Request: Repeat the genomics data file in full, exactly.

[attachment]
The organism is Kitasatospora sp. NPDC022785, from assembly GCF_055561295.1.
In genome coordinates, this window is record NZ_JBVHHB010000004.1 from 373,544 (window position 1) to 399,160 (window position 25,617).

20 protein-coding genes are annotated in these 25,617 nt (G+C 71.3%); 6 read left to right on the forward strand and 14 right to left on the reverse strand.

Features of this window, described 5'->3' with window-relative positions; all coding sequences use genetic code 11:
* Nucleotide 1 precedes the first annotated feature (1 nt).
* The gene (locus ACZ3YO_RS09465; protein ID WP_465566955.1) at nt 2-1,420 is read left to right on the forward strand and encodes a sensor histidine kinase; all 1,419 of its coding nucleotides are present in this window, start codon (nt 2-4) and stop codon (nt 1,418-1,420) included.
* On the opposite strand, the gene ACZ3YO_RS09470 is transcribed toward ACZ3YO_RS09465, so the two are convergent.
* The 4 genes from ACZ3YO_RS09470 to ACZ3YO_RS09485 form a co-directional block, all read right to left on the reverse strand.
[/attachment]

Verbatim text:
The organism is Kitasatospora sp. NPDC022785, from assembly GCF_055561295.1.
In genome coordinates, this window is record NZ_JBVHHB010000004.1 from 373,544 (window position 1) to 399,160 (window position 25,617).

20 protein-coding genes are annotated in these 25,617 nt (G+C 71.3%); 6 read left to right on the forward strand and 14 right to left on the reverse strand.

Features of this window, described 5'->3' with window-relative positions; all coding sequences use genetic code 11:
* Nucleotide 1 precedes the first annotated feature (1 nt).
* The gene (locus ACZ3YO_RS09465; protein ID WP_465566955.1) at nt 2-1,420 is read left to right on the forward strand and encodes a sensor histidine kinase; all 1,419 of its coding nucleotides are present in this window, start codon (nt 2-4) and stop codon (nt 1,418-1,420) included.
* On the opposite strand, the gene ACZ3YO_RS09470 is transcribed toward ACZ3YO_RS09465, so the two are convergent.
* The 4 genes from ACZ3YO_RS09470 to ACZ3YO_RS09485 form a co-directional block, all read right to left on the reverse strand.